I’ll be honest: a 20 hour trip was not always fun. Day one was monsoon rains so intense I could barely see the taillights of the car in front of me, one of a huge mass of other cars going over 65 MPH in this rain! About 20 miles south of Tallahassee, we were sideswiped by a couple of students wearing headphones, texting, and not wearing shoes. No one was hurt, thank God. It shook my mother up badly and made me want to pull them out of the car and spank them. I wanted to but did not.
The purpose of the trip was not fun either: I discovered the woman who was supposed to assisting and helping my mother was stealing from her bank account and keeping her in the rehab facility to continue to have access to her money. So, down I went to Tampa to take her out of the facility, get her things together and try to pack into a huge SUV, resist body slamming the woman, and then getting the hell out of Dodge. So…it was very trying, hard, painful, and helping my mother deal with all this was beyond hard. But we did it. Mama is now safe with her baby sister in TN and feeling stronger and happier and safer everyday. Mission accomplished.
Along the way, we saw lots of funny, beautiful, odd things. I didn’t get a picture of it but the rest stop in Florida where we took a few minutes break had a huge sign, right beside the handicapped parking signs, pet area sign, and no overnight parking sign, this sign: BEWARE OF POISONOUS SNAKES Yes, really. Needless to say, that was a short stop.
Our halfway point in Tallahassee was uneventful except for the fact we stayed in a motel that catered to construction and contract workers on short term stays in the area. The next morning in the area for the “free hot breakfast” area, were about 30 guys rushing about, fixing their food, slamming it down, and then grabbing wrapped muffins and pieces of fruit to take with them. When several of them realized “ladies” were present, they curtailed their usual morning conversations to simply,Good morning ma’am. Nice sleep ma’am? Can we get something for you ma’am? I was more interested with the conversation that abruptly stopped when we came in that started with “Woohoo, that little redheaded gal was wrapped all around you…”
The “hot” part of the free breakfast consisted of packages of instant oatmeal and grits and individual packages of two pancakes each to microwave. No one ate any oatmeal but mama and I noted the minimum amount of pancakes to nuke, per plate, was a dozen. Eating time was about 90 seconds. They freely added coffee to their thermos bottles and doctored with instant creamer and sugar. Oh yeah, the coffee was instant. Hot water goes over a cartridge consisting of a solid block of instant coffee. Yes, it was horrible. But as the men left, they all wished us a good, happy, safe, blessed day and trip. We told them the same.
several hours later, we crossed into Alabama. Immediately over the border, in the miniscule town of Cottondale, was a place on the right advertising Bait and Tackle, a 13 foot alligator (it was plastic), fresh pecans, pumpkins, and locally made molasses and cane syrup. We couldn’t resist and pulled over. This stop reminded me of why I am proud to be a Southerner.
I helped mama down out of the SUV and helped her into the place. She was still weak and unsteady but wanted to explore. That’s my mama!!! She found some fresh produce for sale and among the items, freshly pulled pods of red and green cayenne peppers. She grabbed a couple of handfuls and when the young man who owns the place asked her what she was going to do with them, she told him she was going to make a quart jar of pepper vinegar to put on her greens when she cooked them. And now, this made me cry but then, kindness does this to me a lot. He picked up another handful of peppers, put them in the bag and told her to take these with his compliments and when she sprinkled that vinegar on her greens, to remember him and to pray for him and his family and he would do the same for her. Oh yeah….what I talk about often – the kindness of un-strangers.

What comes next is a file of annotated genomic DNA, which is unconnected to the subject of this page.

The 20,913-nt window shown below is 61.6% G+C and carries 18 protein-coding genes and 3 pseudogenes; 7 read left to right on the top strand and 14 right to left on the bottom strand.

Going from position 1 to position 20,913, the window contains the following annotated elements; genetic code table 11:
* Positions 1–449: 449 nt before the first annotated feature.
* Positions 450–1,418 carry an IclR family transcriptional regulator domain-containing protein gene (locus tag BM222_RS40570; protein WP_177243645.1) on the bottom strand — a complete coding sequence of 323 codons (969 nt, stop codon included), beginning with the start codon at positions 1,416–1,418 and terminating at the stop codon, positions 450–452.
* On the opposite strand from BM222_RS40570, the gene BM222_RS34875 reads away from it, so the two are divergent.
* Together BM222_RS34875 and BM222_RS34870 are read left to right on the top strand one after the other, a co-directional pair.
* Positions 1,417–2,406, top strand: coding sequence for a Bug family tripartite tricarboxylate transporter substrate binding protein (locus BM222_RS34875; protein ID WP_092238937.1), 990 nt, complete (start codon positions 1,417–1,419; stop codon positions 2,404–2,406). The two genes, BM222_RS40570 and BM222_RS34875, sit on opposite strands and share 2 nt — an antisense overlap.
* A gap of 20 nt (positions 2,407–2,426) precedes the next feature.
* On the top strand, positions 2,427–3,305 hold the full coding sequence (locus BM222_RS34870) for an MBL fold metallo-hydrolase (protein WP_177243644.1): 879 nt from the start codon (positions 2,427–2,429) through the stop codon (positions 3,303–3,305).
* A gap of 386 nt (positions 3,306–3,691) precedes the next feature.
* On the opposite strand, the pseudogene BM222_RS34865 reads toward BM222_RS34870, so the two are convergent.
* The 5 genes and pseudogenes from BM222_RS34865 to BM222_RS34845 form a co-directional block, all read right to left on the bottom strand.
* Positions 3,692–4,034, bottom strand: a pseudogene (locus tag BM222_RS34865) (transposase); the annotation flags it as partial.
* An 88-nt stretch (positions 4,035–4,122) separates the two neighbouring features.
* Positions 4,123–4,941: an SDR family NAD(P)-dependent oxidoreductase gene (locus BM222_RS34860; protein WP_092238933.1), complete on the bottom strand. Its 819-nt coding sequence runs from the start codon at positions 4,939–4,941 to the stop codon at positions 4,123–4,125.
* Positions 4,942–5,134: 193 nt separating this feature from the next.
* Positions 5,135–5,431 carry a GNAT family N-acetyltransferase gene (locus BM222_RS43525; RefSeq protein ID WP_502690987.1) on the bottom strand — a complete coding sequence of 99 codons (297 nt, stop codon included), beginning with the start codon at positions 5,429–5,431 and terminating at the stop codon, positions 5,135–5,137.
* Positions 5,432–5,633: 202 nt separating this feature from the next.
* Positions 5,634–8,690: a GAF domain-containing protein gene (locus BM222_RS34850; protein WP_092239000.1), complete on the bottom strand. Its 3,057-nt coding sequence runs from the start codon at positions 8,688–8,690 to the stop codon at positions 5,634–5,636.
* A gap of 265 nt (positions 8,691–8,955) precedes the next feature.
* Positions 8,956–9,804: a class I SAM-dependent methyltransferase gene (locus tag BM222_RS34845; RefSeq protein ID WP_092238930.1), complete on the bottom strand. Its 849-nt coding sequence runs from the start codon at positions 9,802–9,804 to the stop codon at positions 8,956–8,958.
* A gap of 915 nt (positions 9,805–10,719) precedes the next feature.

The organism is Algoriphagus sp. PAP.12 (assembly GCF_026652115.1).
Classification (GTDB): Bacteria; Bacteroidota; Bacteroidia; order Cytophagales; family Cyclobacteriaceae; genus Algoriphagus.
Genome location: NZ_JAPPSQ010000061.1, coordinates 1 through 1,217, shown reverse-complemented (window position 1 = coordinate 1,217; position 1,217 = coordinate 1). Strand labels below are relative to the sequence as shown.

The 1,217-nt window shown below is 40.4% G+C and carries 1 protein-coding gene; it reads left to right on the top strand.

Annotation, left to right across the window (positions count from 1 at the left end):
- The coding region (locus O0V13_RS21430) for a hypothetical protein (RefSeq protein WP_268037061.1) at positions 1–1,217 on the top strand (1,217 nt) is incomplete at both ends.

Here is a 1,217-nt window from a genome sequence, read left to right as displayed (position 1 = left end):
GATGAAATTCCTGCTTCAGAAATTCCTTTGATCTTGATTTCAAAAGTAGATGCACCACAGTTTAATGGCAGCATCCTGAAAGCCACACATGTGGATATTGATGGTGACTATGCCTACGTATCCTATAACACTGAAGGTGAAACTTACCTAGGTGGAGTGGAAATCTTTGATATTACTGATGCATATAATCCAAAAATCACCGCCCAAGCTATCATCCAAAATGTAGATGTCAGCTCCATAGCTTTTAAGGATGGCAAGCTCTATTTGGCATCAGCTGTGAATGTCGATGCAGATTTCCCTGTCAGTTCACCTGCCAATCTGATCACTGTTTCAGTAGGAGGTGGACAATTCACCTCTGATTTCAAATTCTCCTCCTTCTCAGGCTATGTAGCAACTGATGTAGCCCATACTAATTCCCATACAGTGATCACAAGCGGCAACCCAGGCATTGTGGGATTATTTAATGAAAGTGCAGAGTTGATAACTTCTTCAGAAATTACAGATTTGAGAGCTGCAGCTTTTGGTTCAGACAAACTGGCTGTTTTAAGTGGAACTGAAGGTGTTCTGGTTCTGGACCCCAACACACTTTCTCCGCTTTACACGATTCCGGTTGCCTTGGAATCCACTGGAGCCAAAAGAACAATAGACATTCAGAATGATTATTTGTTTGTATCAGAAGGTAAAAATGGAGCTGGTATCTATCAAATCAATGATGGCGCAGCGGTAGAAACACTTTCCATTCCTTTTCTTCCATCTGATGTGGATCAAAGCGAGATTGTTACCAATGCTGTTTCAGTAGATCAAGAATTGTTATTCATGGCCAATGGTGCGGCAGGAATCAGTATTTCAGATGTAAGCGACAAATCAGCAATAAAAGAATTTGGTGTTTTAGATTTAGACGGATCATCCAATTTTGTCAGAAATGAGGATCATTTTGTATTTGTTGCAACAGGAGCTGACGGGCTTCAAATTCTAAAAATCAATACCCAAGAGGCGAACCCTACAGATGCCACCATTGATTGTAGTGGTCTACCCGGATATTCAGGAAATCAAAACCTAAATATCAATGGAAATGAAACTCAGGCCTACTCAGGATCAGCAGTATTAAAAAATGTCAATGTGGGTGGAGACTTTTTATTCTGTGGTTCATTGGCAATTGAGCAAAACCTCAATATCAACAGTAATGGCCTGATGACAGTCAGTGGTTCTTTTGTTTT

I picked up several pounds of unshelled pecans, a jar of cane syrup and a jar of molasses – made in Cottondale. The young man told us the syrup and molasses was still made by a 9o year old man who raised his own cane and still ground it and cooked the juice to syrup and molasses. Roulaison The season for chopping, grinding, and cooking down. We got to talking about and comparing biscuit recipes and methods. He then said, if you ain’t in a hurry, come on down the street to my house and I’ll fix you both a batch of cat head biscuits to sop up some molasses with. Unfortunately, we needed to make tracks but it was hard to resist.
A young, skeletal, tattooed, pierced biker was in the store buying a bottle of water and a bag of pork rinds. As I started with mama to the vehicle, he set down his purchases, picked her up and then established her in the SUV. He adjusted the pillow behind her, fastened her seat belt, and kissed her on her cheek, put his hand on her forehead in blessing. Came around to my side and said, Safe trip little sister and placed his hand on my forehead as well. I can still feel that warm, calloused hand.
Later into the journey, at one of Alabama’s incredibly clean and well maintained rest stops, the sign that got our attention was: NO WEAPONS BEYOND THIS POINT. Again, really. As I was walking into the place, a truck driver was behind me. He read the notices on the door: NO WEAPONS BEYOND THIS POINT and NO SMOKING. He commented, damn, can’t do nuthin’ anymore….
The rest of the trip was uneventful but long. I’m safe home. Mama is safe in her new home. I was again reminded of how people can rise and the heights of kindness and grace they can attain.